Just so, I find that it is much easier to contact the deeper Universal life-stream of the point through the client if I am aware of myself as Universal Messenger. I often feel physically larger, lighter, and more hollow in those moments. Yes, the needle is in my hand; and this is of no greater and no lesser importance than that the point is on the client’s body. It is simultaneously a dual relationship between client and practitioner, and each of these aspects of relationship has its importance. We are the Universe delivering a message of awakening (yang) to the universe of sleeping hidden potential (yin). At the same time, we are also human and particular, and every message takes on the fragrance of the messenger. At the very least, if the messenger looks scary—or even just like too much of a risk or too much of an unknown—the client may choose not to open the door (of the acupuncture point) to the messenger, and thus will not receive the message.

Thus, our personal relationship with the client is not of ultimate significance to the healing exchange, but it is the context and the vehicle for this deeper exchange, and as such is”incidentally crucial” to our work. Personalities are like a perimeter gate—or potentially a series of gates—which we must be granted permission to enter. If the point is not open or is only slightly open because of this lack of permission, de qi (the feeling of qi moving) is weak, and the sounding of the note-of-life and subsequent dislodgement of pathological patterns is minimal. We can not command the point to open to us; the degree of opening is solely a matter of the client’s (largely unconscious) volition. We can only solicit its opening by asking, and how we ask matters. Much of Five Element training addresses this skill.

The Universal relationship is more of a simple matter: are we contacting the point on the client to its depth, i.e. are we needling in resonance with the latent health which is universal, or with the particular imbalances of the client? Not all practitioners choose to focus on contacting the health at the depth of the point; often we needle into the collection of held pictures, hoping to disrupt and dispel them because it is the pathology that we are most aware of in the client, and thus we make the dispelling of illness the focus in the needling of the point. Clearly this is somewhat effective. What I find to be far more effective is to contact the point’s health, and let the pure note ring out, clearing the pathology in its wake.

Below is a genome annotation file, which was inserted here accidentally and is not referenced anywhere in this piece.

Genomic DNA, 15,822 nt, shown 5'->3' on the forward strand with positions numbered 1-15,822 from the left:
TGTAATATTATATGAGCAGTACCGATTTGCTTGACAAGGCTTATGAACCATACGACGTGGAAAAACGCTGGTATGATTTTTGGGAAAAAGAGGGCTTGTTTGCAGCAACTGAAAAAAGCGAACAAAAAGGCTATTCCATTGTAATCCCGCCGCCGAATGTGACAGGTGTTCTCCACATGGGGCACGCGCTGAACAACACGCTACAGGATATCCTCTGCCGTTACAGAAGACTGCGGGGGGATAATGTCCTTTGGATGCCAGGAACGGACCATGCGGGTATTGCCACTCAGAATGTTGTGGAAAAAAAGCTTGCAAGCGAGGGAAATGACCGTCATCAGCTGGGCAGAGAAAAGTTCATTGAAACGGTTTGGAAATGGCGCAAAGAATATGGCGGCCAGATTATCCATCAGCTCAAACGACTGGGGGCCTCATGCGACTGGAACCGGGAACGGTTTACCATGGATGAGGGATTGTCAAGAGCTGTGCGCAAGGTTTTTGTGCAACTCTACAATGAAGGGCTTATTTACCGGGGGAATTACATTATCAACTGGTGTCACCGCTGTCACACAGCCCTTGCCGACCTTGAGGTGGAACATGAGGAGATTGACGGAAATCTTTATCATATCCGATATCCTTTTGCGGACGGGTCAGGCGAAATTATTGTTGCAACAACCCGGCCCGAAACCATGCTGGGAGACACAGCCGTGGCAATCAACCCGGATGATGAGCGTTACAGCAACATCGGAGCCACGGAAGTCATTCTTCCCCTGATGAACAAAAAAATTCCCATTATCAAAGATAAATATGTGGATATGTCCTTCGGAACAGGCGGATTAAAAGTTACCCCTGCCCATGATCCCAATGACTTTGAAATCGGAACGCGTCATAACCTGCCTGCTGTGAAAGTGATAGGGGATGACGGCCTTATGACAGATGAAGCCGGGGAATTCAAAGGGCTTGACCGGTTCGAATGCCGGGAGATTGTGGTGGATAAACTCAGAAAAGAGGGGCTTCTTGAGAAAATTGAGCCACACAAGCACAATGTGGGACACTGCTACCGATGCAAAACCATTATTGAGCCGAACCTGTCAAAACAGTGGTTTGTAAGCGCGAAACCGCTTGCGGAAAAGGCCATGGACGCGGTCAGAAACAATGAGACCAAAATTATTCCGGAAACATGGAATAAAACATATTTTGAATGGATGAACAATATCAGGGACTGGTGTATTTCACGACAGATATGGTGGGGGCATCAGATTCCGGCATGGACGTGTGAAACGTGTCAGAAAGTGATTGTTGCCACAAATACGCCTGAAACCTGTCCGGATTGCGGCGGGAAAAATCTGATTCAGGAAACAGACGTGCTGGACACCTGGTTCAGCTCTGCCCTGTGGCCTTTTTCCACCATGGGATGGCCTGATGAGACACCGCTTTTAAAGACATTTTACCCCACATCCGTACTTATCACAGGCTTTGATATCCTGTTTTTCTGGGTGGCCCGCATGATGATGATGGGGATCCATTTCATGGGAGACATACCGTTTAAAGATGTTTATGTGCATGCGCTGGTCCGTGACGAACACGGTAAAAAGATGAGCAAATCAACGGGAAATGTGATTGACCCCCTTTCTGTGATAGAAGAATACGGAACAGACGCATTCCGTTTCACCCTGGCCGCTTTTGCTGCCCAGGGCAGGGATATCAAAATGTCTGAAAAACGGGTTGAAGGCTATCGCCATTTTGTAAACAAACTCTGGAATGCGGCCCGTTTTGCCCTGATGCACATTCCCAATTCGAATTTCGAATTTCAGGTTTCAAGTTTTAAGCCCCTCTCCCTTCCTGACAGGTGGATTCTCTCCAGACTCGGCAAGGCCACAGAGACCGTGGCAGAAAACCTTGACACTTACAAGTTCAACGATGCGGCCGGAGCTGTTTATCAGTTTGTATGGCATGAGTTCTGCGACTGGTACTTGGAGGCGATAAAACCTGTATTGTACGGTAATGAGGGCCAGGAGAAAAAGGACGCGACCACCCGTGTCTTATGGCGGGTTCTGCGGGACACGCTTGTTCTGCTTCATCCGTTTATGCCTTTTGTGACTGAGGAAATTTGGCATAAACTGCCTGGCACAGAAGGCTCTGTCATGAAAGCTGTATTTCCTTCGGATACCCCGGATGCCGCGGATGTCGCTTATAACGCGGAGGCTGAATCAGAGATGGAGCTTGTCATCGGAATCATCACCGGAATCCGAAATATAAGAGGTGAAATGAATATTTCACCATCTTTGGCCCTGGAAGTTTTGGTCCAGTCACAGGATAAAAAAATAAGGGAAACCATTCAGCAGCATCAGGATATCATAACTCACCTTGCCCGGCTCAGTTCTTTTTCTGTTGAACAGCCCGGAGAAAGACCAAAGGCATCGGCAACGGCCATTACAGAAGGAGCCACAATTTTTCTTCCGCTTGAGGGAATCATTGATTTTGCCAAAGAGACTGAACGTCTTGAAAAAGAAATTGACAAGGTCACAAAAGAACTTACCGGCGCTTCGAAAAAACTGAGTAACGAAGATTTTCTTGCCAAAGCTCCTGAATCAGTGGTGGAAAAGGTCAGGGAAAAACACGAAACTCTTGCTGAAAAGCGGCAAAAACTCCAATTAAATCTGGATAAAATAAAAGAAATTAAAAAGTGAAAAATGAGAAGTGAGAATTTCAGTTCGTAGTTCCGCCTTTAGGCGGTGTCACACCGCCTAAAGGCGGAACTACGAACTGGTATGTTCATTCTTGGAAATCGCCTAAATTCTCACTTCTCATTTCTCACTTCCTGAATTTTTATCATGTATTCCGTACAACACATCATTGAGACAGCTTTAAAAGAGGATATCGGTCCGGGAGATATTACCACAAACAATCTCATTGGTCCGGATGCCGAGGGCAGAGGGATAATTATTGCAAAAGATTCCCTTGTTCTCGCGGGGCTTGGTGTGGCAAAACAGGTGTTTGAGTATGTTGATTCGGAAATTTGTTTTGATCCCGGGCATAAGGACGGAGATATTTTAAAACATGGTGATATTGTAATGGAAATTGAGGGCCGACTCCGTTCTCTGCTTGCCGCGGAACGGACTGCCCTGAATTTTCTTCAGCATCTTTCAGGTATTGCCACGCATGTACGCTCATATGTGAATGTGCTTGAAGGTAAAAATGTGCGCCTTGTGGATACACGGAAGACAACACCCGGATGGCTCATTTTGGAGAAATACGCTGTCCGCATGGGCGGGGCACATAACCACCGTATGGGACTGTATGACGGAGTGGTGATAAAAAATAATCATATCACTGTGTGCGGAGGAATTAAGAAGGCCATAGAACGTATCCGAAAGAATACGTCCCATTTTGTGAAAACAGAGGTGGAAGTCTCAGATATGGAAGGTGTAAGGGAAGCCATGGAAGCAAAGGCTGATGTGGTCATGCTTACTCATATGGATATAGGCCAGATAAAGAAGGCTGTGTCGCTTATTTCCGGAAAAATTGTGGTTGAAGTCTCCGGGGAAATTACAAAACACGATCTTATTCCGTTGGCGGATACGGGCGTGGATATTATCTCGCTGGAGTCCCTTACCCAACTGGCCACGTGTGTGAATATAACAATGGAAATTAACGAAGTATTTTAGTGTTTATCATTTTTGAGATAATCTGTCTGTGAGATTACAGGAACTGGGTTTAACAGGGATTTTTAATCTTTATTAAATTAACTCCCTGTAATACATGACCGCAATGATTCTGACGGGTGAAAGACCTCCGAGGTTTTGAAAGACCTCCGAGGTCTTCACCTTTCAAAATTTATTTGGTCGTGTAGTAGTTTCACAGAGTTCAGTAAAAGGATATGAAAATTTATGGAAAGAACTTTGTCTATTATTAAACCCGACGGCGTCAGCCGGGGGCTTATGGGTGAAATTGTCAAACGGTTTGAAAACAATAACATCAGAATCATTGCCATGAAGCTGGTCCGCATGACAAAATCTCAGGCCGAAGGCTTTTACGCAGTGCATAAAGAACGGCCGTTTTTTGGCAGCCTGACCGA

The Importance of After Needling

I am most aware of the importance of my role as Universal Messenger just after I have needled the point, as the pictures come floating up out of the point, and as the client is struggling to make sense of the needle’s message now ringing through the body. A great deal happens, or fails to happen, in these crucial after-needling moments as our clients go into healing turmoil, seeking a new equilibrium. The urge for integrity is strong, but so is the discomfort of calling into question old patterns. Everything is up in the air at this time, as old stories, and even more ancient truths, surge through the client. How do we assist this moment?

What I find is that my continued attention to the point and its message after needling makes all the difference as to whether the client takes this opportunity to clear some of the old stories, or most of the old stories, or all of them. Holding the note, I stand as Universal Messenger, bearing witness. At this moment I am often holding the point with my finger, as well as holding the heart of the client with my heart, and just waiting—through the shivers, through the working breaths, perhaps through the tears.

person-making-potteryI don’t rescue; I don’t intervene; I have nothing to add, but I stand as loving witness in the midst of the chaos now breaking open. I affirm with my presence the deep note of life’s truth as the fundamental basis for the client’s new sense of integrity. As with any time of great transformation, a little bit of extra holding as the seasons shift can make all the difference in how much a client is capable of truly changing in a moment.

When mentoring students, naturally significant focus is given to the process of diagnosis. But even the clearest diagnosis is worth very little unless we have the means to deliver healing. Since the source of the client’s healing is already inside of them, our self-cultivation as practitioners must refine our ability to awaken the potential within the points—before, during and after needling.

What if I’m not an Acupuncturist?

Needles are a lovely tool; they are precise and can be wielded with powerful accuracy. But anyone can be an amateur shiatsu practitioner, treating yourself or others with your fingers. Let your heart guide your fingers to discover the wellsprings of truth in your own body or the bodies of loved ones.